The news today is that Kodak is preparing to file for bankruptcy and there can’t be a photographer of my generation who doesn’t feel an incredulous shudder at the prospect. It was an iconic company, and its products (especially Kodachrome) attained near-mythical status. (I mean to say, how many other commercial products have inspired a Paul Simon song?) Business school students will see the company’s demise as an illustration of Clayton Christensen’s idea of the Innovator’s Dilemma. Stranger still is the discovery that Kodak was a pioneer in the digital photography field (it built the first digital camera in 1975), and indeed its only current prospect of escaping bankruptcy seems to rely on selling its portfolio of patents, some of the most valuable of which are in digital imagery.
My hunch is that because the film-retailing and chemical processing sides of the business were so profitable and successful, those involved in that carried most weight in the company, and the engineers working on digital simply couldn’t persuade senior management to pay attention to a technology that would eventually cannibalise that core business. In a way, the same thing happened with the music industry when MP3 and the Net came along.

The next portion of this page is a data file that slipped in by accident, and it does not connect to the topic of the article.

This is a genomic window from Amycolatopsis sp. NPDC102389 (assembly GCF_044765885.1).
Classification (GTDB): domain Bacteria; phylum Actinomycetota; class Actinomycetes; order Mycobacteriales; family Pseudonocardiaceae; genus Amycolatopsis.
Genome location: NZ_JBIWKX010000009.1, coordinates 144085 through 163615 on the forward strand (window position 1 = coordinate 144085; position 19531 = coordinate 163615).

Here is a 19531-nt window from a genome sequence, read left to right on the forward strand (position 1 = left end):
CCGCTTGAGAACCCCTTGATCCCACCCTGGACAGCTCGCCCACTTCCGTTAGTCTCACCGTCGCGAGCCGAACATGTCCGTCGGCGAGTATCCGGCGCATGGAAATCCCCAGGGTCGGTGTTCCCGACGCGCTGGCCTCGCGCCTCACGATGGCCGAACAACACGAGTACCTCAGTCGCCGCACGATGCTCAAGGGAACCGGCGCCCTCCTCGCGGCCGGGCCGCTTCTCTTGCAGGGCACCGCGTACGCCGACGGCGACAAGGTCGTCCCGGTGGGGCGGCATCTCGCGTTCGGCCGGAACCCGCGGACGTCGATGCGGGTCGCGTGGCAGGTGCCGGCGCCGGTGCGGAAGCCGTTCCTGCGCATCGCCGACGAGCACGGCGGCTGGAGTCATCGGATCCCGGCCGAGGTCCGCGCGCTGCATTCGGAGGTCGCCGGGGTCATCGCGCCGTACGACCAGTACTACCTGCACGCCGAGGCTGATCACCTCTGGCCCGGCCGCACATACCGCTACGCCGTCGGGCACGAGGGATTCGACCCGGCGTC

Today also brought news that Eve Arnold has died at the great age of 99. It sent me to Magnum (of which she was the first female member) to look again at their carousel of her most famous images. (The BBC also had a slideshow which includes the lovely picture of her sitting crosslegged on the ground shooting with a Leica.) The Guardian had a lovely piece by the film-maker Beeban Kidron, who became Arnold’s assistant at the age of 16.
“From Eve”, she writes,
“I learned: how to pack a suitcase – with a dress you could wear to a palace and shoes to run a marathon if required; how to look at pictures – for metaphor, form and truth; how to work – until it was done; how to be kind to your fellow artist – judge the endeavour not the result; and how to be a friend – through thick and thin; and how to laugh – uproariously and often.
I haven’t worked for Eve for more than 30 years – that privilege resides with Linni, her long-term colleague and assistant. But she became my adviser and friend. And when my son was very sick shortly after he was born, she did the one thing she knew how to do – she took his photograph – breaking her own rule of no baby pictures. It is one of those pictures, along side one of her with Marilyn, that adorn my office wall. “
The photograph shows the last roll of Kodak film that I possess.